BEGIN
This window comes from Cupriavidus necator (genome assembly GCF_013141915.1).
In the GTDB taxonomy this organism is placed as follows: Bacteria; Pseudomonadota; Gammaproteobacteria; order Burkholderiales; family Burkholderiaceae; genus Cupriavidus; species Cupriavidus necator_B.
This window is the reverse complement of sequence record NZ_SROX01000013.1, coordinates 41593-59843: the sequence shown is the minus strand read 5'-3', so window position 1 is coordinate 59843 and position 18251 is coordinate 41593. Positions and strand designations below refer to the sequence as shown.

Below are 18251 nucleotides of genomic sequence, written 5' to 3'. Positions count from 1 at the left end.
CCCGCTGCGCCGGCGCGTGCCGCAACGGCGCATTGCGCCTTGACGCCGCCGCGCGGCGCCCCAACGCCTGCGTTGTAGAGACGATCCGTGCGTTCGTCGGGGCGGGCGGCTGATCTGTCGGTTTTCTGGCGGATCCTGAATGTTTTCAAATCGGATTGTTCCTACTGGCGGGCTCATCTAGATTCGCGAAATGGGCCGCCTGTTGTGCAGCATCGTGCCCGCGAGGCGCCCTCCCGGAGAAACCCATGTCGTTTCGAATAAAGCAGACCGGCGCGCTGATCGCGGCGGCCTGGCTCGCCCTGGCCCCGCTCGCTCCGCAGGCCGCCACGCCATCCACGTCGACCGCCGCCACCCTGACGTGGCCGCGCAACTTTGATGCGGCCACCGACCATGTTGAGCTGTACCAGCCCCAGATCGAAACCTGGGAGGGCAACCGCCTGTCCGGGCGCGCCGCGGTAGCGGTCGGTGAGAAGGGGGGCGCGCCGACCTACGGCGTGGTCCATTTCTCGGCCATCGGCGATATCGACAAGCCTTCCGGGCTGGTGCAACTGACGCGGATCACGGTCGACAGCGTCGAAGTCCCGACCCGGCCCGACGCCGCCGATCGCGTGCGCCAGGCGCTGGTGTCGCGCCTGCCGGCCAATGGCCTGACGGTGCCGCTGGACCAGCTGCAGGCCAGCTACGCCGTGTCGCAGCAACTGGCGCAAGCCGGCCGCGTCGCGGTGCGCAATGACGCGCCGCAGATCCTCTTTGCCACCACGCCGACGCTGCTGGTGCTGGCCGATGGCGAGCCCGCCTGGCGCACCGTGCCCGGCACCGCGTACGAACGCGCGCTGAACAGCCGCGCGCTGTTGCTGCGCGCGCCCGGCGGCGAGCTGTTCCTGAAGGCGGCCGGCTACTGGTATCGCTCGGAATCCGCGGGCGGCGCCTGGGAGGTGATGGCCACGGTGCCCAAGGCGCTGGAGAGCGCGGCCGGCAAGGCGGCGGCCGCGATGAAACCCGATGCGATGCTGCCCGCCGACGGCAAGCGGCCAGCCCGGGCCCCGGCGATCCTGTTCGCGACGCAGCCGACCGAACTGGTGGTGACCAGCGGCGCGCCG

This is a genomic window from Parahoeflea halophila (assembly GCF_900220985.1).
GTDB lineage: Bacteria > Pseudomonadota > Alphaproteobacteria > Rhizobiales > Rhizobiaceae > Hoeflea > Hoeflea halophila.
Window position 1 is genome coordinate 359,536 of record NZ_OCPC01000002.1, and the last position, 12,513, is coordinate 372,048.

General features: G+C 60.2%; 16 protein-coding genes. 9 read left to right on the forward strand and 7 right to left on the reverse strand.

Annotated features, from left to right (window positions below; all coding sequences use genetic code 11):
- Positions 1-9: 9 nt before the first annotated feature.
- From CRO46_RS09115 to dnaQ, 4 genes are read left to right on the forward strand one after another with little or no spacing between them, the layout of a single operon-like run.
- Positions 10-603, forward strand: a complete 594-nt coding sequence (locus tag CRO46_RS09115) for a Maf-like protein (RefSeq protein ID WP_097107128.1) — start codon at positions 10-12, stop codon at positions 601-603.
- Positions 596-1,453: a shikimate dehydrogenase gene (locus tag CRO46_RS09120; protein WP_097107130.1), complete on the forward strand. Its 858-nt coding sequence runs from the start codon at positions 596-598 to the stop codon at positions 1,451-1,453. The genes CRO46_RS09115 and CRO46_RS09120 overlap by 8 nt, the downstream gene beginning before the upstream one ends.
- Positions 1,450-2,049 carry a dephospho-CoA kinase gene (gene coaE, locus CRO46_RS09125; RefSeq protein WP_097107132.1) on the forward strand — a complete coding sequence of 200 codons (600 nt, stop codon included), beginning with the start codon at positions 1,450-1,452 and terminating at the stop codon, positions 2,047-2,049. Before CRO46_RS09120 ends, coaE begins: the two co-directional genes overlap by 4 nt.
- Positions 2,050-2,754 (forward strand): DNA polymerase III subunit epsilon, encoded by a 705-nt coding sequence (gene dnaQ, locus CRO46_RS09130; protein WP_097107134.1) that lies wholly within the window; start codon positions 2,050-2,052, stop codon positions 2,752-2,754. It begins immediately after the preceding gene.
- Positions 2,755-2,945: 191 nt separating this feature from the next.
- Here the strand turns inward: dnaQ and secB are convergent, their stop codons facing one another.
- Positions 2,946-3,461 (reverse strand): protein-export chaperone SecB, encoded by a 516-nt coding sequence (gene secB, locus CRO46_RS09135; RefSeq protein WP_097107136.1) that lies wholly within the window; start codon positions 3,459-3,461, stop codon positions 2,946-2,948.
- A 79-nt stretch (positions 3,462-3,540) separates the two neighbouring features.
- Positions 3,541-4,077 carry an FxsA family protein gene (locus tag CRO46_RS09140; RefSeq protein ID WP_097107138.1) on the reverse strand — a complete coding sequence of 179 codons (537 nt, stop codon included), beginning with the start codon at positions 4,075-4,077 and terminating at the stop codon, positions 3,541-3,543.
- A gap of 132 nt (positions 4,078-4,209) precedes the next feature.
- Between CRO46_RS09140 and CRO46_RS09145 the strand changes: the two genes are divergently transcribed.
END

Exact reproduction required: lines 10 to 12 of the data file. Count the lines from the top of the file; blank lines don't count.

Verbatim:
Annotated features, from left to right (window positions below; all coding sequences use genetic code 11):
- Positions 1-9: 9 nt before the first annotated feature.
- From CRO46_RS09115 to dnaQ, 4 genes are read left to right on the forward strand one after another with little or no spacing between them, the layout of a single operon-like run.